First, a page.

My daughter Lucy got engaged to her boyfriend Simon this past November. They didn’t want a long engagement, so they picked a date in May. He’s the youngest of six, all his siblings have spouses and children, so we planned on a big wedding of around 120 people. They wanted it at the church they attend, so we planned to do it at St. Patrick’s Basilica on Kent and have dinner and dancing at the Royal Ottawa Golf Club — a pretty traditional wedding.
Then COVID-19 hit in March. We took a ‘wait and see’ approach. We had just sent out some invitations, and some people responded with enthusiasm, but many were also saying ‘we’ll have to wait and see’. By the beginning of April we knew we were not going to able to have the wedding we wanted.
Lucy and Simon really wanted to go ahead and get married in May. They could have a reception at another time, but they would be married in May — with only five people at the service. This was a tough situation. Right away Simon’s family said they would step back and let us attend, but we’re a family of five, and it was ‘our’ first wedding, the first of our children to be married. Her sisters, Hannah and Sophie, really wanted to be there. We had held out hope that the province would allow for slightly larger gatherings of seven or 10, but in the end that didn’t happen.
They wanted it in May because they had a marriage licence that was to run out May 25. The big thing for me was: if something happened with COVID-19, and we had to postpone, they would not have a valid marriage licence. And the province had closed most of the offices; it was crazy trying to get any information about that, and it did not seem like they were going to extend them the way they did with driver’s licences.
In the end it all came together. We did our own hair and makeup, helping each other out in the days leading up to the wedding on May 23. The church was really good; St. Patrick’s has been open for 144 years — this was the first time it has shut its doors. And even for the wedding they were only allowed to have one door open. That meant Lucy couldn’t go through the front door. She had to go in the side door, walk up the side to the back of the church near the front where a bride would normally enter. They kept Simon in the back room for that part.
We decided to livestream, which worked out really well. I just used a smartphone; I had to film her walking down the aisle as I walked backwards! There was no music — we weren’t able to hire anyone and there’s no wifi in the church. We were trying to figure out a way to include music, but finally Lucy said ‘I think this is getting too complicated, let’s leave it.’ She had chosen Pachelbel’s Canon, so when she invited people to the livestream she asked them to play that while they watched.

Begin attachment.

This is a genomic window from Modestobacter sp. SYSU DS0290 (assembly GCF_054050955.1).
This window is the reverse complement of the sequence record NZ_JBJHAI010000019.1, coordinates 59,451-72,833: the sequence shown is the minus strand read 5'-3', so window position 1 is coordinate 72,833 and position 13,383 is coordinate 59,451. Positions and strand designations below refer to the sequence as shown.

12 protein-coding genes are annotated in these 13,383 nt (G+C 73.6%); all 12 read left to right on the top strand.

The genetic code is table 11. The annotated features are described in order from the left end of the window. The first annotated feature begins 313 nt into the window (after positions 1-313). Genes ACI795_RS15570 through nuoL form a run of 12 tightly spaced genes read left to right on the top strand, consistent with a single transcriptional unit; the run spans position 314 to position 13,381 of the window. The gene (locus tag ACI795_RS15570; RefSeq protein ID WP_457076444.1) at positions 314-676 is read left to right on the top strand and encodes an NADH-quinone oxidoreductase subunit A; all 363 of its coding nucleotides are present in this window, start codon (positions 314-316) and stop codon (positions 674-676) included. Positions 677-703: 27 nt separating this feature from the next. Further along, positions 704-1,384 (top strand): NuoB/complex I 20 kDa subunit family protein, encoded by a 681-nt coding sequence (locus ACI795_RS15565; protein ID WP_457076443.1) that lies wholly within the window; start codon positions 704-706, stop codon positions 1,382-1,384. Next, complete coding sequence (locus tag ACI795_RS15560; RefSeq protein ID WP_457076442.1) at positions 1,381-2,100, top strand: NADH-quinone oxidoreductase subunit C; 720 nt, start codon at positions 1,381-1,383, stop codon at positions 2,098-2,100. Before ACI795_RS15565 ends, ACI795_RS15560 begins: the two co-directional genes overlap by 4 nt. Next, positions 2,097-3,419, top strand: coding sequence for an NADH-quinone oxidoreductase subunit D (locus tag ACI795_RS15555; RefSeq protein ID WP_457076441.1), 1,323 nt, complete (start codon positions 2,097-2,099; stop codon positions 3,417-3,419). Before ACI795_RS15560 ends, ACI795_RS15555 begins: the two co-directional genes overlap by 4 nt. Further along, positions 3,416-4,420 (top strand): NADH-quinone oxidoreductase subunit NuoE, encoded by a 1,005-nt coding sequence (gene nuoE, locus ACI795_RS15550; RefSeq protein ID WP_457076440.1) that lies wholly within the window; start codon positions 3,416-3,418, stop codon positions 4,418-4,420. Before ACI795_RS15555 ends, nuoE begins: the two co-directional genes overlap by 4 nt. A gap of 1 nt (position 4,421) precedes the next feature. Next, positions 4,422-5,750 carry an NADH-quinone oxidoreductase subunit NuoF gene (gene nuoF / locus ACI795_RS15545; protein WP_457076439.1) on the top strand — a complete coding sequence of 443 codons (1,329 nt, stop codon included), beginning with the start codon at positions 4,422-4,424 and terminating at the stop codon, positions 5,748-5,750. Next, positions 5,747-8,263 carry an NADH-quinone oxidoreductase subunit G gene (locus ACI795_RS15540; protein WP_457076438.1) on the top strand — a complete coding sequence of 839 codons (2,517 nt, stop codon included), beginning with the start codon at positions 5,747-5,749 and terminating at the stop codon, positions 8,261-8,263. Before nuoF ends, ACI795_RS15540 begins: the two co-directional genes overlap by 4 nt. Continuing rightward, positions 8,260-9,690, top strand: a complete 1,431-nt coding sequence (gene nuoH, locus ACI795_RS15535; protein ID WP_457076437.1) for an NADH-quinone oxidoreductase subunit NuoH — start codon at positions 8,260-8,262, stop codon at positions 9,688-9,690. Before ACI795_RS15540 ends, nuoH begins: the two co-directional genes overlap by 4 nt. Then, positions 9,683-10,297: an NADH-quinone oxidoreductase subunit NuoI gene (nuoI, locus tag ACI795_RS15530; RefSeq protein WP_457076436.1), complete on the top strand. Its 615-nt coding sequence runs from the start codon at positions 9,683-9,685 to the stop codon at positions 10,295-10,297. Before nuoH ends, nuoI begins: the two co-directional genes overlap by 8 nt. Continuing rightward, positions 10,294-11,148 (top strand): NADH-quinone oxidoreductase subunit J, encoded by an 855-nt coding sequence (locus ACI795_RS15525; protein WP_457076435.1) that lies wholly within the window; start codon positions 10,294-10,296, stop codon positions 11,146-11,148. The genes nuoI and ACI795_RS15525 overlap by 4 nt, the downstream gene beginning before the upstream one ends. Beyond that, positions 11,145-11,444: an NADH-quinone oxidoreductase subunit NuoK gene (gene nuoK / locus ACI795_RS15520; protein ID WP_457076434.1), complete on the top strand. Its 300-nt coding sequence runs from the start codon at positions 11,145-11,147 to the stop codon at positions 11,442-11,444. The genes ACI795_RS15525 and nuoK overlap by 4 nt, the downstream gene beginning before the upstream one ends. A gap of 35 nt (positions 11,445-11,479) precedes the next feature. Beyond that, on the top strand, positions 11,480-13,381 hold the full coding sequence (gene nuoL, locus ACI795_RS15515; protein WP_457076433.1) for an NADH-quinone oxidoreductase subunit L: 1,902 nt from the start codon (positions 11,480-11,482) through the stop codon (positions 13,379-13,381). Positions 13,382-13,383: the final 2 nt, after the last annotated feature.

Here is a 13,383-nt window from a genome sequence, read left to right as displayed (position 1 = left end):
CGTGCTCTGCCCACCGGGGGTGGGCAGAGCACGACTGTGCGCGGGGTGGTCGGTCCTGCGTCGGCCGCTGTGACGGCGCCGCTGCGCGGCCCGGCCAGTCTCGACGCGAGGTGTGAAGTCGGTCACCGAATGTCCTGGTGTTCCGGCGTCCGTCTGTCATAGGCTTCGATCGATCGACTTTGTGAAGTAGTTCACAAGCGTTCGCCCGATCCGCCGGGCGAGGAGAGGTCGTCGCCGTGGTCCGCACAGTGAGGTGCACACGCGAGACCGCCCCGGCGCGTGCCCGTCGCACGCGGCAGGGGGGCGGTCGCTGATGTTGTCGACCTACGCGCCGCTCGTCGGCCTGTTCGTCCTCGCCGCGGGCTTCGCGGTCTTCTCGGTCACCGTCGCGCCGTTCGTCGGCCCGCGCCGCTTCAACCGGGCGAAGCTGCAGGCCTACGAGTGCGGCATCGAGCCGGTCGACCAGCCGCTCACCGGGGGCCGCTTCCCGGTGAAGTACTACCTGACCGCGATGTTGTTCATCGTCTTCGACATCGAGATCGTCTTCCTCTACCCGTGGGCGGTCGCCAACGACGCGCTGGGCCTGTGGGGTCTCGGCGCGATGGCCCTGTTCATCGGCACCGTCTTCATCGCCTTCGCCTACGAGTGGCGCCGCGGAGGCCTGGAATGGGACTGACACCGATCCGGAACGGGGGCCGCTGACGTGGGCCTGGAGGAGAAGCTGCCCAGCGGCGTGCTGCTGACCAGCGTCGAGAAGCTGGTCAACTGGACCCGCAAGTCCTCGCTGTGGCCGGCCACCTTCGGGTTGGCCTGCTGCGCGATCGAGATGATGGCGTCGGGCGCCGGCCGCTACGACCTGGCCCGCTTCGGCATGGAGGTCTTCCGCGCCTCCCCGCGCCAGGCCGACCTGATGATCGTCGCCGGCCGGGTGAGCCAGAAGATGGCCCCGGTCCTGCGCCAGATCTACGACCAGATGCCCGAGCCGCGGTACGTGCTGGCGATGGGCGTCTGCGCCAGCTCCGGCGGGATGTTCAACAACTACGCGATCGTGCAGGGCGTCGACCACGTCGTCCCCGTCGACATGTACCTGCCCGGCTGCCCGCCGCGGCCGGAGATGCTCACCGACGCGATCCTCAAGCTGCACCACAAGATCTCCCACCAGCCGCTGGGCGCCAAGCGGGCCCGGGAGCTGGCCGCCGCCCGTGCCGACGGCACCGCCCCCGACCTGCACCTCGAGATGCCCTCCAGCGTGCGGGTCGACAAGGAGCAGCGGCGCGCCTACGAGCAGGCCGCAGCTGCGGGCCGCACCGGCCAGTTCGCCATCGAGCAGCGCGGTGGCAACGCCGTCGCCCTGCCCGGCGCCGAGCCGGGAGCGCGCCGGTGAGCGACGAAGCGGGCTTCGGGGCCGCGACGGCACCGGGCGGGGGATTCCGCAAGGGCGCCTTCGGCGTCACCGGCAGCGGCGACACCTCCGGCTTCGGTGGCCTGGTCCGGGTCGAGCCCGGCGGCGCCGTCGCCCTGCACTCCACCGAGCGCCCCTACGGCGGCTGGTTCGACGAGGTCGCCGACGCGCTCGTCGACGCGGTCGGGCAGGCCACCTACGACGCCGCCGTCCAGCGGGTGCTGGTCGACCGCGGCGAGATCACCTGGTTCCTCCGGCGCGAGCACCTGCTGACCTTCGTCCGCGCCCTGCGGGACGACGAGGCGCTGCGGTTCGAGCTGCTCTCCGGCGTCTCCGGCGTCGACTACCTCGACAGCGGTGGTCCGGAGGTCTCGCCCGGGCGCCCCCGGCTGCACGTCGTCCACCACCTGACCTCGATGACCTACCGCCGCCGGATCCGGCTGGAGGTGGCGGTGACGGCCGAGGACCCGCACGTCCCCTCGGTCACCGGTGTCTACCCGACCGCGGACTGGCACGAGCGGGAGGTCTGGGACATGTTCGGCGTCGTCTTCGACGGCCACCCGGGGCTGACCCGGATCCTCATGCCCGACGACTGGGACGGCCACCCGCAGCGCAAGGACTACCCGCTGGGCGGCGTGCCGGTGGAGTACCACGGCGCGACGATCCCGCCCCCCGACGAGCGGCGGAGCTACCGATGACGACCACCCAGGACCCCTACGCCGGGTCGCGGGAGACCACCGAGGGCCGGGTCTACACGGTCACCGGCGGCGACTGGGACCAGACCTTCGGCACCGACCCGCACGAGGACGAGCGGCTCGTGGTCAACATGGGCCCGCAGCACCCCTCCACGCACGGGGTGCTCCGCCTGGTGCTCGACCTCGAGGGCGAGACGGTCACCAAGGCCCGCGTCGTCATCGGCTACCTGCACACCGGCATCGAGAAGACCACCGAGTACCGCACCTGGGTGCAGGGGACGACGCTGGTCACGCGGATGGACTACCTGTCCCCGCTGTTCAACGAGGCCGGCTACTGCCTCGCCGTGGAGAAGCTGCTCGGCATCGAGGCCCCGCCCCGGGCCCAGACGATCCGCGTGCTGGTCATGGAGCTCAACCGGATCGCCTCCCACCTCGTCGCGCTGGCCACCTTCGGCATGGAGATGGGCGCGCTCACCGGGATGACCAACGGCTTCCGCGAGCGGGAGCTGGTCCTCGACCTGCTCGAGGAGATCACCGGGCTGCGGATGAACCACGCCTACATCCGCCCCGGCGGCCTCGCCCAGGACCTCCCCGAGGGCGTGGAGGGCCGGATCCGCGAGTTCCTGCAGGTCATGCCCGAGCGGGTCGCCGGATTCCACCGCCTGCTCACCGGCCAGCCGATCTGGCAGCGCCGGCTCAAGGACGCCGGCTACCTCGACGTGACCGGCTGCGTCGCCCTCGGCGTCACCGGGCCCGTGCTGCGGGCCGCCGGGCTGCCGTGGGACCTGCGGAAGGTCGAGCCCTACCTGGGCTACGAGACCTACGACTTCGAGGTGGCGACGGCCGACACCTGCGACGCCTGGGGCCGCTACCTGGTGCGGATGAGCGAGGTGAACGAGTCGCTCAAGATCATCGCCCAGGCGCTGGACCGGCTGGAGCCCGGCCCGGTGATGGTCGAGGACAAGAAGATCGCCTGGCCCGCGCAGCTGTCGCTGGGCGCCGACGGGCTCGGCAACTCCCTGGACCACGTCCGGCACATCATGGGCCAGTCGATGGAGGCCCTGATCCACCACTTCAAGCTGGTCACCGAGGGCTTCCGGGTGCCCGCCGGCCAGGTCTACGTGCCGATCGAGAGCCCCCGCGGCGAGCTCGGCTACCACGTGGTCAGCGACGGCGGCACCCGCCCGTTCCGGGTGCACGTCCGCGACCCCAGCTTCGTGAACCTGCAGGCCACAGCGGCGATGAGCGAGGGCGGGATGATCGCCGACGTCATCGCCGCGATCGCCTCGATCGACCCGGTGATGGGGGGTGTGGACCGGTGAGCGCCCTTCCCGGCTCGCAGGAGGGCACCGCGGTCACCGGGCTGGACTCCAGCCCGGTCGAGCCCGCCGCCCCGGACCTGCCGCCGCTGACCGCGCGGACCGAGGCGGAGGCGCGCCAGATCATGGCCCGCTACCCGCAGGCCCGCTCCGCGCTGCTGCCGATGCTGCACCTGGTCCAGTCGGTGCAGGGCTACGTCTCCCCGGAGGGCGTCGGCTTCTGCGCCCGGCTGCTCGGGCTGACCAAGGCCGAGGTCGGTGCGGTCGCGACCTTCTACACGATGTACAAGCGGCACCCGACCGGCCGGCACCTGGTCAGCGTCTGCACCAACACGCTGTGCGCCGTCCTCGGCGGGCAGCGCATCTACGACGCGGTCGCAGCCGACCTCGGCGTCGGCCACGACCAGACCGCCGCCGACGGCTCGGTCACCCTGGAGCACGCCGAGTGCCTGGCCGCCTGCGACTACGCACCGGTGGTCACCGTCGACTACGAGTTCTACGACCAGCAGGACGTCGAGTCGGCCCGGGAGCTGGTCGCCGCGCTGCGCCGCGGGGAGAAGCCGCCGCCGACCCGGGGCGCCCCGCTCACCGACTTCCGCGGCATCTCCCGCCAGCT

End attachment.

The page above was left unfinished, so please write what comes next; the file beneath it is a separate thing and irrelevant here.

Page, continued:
And when Lucy walked down the aisle with her father, she didn’t seem to mind at all. She had this great big smile on her face and that was all I needed to see.
In the end, there was something great and very special about the whole experience. Either way, Peter’s mom could not come to the service — she’s in her 80s and has had a few health issues — so with the livestream she was able to participate. The people at her retirement home set her up with an iPad to watch it and she’s still talking about how it was the most beautiful wedding ever. People from all over the world were a part of it: a nephew in New York, a niece in Ireland, a good friend in Germany. Because no one could be there, you could send it out to whoever. In a way it was sort of better, because more people were able to enjoy it, and whoever wanted to be ‘there’ was there.
During the service, about 50 family and friends waited outside, watching on their phones. Then we walked out — navigating yellow caution tape, and livestreaming the whole thing. When the priest left the building he rang the bells and the sound just rang out. It was magical. Our friends, and Lucy’s sisters were all clapping when we exited the church. They still maintained the social distance, and they had decorated cars and brought a real festive spirit.
The atmosphere continued as we headed down Bronson. People were honking their horns, creating a parade-like atmosphere. The skateboarders at McNabb got off their boards and started banging them on the ground. People were just so excited. It was a beautiful spring day, and we felt like we were being celebrated but also bringing a bit of joy through the city.
When we arrived back home we saw that our neighbours, as well as more friends and family, were waiting outside on their driveways, and we were greeted with more outbursts, decorated cars — one with a sunroof drove by with balloons streaming out the top.
One thing that was really different was just doing everything yourself. It really reminded me of the axiom ‘many hands make light work.’ The reality is we were having a wedding at our house; whether it’s 5 or 500, you want to make it special.
The dinner was beautiful — there were seven of us, and we ate in the backyard. Simon is a competitive axe-thrower, so he showed off his skills by cutting the cake with special axes. He even rigged up this special demonstration in which he threw an axe to cut Golden Palace egg rolls in half! It was not at all how we planned it, but it was an amazing day.
One thing that was difficult was not reciprocating. All those people on the street, or out front of the church, they brought so much; you want to reciprocate by giving them a hug or a drink or a piece of cake… and you couldn’t do any of that. So it’s hard because you’re so grateful.
Lucy said it was wonderful, and a lot of people said it was ‘magical’. I think it’s because it was so raw. When I think of the day I imagine Lucy walking down the long aisle, without music or crowds of familiar faces, but still moving forward with happiness at this joyous moment.